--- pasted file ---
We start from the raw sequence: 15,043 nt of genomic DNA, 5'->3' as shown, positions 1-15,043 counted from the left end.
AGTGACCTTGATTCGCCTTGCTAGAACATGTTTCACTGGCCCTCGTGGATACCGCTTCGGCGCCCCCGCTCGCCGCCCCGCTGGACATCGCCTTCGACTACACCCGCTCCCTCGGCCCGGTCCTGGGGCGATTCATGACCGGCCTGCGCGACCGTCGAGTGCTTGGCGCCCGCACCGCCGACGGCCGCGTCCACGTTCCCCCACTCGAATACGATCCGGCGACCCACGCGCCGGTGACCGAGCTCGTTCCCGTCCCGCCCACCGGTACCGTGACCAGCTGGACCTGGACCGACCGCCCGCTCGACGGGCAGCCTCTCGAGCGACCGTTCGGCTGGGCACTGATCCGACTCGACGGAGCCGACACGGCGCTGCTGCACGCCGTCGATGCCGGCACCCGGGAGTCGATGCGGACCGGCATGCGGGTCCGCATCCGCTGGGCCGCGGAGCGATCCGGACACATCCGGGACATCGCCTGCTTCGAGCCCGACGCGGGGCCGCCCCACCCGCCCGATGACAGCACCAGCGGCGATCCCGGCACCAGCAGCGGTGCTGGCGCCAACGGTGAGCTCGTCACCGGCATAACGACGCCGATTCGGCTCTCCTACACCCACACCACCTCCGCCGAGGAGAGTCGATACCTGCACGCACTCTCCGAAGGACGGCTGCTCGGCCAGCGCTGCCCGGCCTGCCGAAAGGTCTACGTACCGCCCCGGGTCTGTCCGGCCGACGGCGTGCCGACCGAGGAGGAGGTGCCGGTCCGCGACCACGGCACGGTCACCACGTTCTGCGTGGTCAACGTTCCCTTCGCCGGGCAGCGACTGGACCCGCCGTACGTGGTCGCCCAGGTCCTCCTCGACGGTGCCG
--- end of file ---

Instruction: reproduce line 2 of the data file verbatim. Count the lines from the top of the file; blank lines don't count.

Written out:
AGTGACCTTGATTCGCCTTGCTAGAACATGTTTCACTGGCCCTCGTGGATACCGCTTCGGCGCCCCCGCTCGCCGCCCCGCTGGACATCGCCTTCGACTACACCCGCTCCCTCGGCCCGGTCCTGGGGCGATTCATGACCGGCCTGCGCGACCGTCGAGTGCTTGGCGCCCGCACCGCCGACGGCCGCGTCCACGTTCCCCCACTCGAATACGATCCGGCGACCCACGCGCCGGTGACCGAGCTCGTTCCCGTCCCGCCCACCGGTACCGTGACCAGCTGGACCTGGACCGACCGCCCGCTCGACGGGCAGCCTCTCGAGCGACCGTTCGGCTGGGCACTGATCCGACTCGACGGAGCCGACACGGCGCTGCTGCACGCCGTCGATGCCGGCACCCGGGAGTCGATGCGGACCGGCATGCGGGTCCGCATCCGCTGGGCCGCGGAGCGATCCGGACACATCCGGGACATCGCCTGCTTCGAGCCCGACGCGGGGCCGCCCCACCCGCCCGATGACAGCACCAGCGGCGATCCCGGCACCAGCAGCGGTGCTGGCGCCAACGGTGAGCTCGTCACCGGCATAACGACGCCGATTCGGCTCTCCTACACCCACACCACCTCCGCCGAGGAGAGTCGATACCTGCACGCACTCTCCGAAGGACGGCTGCTCGGCCAGCGCTGCCCGGCCTGCCGAAAGGTCTACGTACCGCCCCGGGTCTGTCCGGCCGACGGCGTGCCGACCGAGGAGGAGGTGCCGGTCCGCGACCACGGCACGGTCACCACGTTCTGCGTGGTCAACGTTCCCTTCGCCGGGCAGCGACTGGACCCGCCGTACGTGGTCGCCCAGGTCCTCCTCGACGGTGCCG